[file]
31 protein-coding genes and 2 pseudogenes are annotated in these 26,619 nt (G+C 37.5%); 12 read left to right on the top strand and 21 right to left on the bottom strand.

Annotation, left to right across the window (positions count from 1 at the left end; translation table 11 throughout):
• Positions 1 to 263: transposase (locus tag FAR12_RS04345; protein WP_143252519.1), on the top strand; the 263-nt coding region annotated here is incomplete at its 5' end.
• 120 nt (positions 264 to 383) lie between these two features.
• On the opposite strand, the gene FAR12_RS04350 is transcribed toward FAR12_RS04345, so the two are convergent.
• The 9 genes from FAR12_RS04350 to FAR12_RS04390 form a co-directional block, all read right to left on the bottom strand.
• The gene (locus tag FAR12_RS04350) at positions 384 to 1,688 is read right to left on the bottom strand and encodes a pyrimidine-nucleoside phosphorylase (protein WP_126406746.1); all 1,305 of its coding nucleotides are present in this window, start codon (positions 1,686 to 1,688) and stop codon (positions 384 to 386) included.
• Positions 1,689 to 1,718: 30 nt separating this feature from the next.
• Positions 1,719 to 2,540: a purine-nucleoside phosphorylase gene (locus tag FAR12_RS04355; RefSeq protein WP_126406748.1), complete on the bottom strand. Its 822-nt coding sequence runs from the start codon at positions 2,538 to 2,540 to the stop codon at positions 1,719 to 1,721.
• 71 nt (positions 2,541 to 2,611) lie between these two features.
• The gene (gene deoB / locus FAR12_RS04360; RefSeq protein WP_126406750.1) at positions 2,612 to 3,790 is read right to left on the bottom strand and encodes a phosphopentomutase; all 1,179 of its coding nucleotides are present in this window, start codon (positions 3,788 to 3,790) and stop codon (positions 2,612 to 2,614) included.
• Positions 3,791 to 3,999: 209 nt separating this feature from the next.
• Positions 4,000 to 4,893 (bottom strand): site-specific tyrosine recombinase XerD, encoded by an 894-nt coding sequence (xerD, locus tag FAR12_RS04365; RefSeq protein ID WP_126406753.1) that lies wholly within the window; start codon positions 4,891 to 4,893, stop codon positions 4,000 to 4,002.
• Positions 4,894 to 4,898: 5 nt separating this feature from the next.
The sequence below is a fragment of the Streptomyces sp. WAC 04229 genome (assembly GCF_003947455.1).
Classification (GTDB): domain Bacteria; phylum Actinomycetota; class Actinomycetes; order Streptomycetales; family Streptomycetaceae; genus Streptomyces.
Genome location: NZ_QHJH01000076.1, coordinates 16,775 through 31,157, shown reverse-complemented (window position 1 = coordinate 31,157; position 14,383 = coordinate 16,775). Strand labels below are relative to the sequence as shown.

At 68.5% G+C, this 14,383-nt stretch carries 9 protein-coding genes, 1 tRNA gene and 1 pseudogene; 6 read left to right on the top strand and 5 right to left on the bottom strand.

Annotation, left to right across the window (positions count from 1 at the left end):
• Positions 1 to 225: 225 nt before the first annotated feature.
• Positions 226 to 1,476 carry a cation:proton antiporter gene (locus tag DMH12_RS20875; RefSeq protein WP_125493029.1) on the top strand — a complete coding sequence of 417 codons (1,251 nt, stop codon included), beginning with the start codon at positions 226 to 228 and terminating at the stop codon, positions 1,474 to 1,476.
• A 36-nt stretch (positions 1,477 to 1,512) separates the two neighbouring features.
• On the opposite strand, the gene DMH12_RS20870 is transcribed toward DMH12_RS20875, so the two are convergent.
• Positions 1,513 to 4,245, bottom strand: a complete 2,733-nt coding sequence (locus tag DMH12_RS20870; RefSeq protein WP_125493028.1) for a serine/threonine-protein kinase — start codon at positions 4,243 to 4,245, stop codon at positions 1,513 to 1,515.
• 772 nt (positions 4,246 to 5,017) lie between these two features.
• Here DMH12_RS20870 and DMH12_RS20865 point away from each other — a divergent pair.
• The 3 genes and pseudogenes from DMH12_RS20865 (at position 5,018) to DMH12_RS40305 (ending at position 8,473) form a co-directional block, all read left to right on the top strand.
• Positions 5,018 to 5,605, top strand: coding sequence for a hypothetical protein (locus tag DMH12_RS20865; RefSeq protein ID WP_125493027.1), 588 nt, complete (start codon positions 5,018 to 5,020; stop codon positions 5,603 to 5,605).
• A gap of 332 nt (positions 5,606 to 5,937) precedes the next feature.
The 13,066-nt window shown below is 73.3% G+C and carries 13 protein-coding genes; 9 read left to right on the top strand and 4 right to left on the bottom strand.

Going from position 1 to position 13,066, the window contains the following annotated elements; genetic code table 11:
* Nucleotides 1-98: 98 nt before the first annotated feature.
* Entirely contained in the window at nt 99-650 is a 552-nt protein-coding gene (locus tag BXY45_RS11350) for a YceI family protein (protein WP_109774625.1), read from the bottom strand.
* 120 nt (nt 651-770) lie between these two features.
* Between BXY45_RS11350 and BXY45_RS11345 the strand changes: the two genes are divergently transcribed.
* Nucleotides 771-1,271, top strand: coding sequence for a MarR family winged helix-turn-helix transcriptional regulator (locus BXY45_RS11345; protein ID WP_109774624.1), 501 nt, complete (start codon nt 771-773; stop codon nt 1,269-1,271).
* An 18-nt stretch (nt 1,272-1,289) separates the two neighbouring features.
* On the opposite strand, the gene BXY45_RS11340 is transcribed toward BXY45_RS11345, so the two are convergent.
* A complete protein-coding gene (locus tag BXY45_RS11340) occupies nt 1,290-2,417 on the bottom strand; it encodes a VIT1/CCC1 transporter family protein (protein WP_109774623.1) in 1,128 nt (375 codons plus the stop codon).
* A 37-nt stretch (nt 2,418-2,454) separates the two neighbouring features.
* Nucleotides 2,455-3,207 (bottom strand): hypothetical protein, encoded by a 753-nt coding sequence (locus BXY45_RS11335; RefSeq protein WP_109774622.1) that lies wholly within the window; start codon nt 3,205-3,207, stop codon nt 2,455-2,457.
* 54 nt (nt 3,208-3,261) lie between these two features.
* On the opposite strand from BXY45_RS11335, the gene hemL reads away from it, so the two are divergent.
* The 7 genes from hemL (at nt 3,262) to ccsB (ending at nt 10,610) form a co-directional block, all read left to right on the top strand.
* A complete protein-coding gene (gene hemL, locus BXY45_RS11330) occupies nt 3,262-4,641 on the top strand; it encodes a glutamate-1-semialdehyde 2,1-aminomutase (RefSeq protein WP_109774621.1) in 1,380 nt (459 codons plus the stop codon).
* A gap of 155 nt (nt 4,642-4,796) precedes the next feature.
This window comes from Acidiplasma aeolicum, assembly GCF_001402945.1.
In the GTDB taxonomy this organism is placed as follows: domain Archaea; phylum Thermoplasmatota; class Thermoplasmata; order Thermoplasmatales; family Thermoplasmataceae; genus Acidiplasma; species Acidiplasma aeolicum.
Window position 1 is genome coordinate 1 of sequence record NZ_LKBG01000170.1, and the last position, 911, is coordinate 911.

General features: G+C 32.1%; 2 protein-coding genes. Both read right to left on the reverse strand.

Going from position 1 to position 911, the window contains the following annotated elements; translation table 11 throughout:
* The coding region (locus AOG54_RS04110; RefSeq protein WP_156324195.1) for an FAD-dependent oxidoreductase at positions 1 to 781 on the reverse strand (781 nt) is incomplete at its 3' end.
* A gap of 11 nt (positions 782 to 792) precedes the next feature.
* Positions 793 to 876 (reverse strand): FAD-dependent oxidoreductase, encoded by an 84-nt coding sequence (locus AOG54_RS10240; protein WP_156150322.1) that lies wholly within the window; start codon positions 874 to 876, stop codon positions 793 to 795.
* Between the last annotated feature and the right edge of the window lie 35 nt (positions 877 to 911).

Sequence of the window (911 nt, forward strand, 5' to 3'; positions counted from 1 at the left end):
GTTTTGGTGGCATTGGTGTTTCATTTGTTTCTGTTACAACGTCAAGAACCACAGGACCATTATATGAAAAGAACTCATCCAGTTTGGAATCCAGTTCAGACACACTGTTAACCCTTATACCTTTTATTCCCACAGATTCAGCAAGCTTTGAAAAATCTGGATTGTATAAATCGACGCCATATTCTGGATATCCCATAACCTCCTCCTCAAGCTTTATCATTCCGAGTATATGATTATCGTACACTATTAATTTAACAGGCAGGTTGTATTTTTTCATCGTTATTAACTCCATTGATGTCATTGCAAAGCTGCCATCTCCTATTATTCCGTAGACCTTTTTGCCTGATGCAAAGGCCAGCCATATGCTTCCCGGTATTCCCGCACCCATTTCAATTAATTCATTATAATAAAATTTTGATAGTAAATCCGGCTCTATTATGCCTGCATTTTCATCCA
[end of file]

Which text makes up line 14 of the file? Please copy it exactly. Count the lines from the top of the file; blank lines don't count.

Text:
• Positions 4,894 to 4,898: 5 nt separating this feature from the next.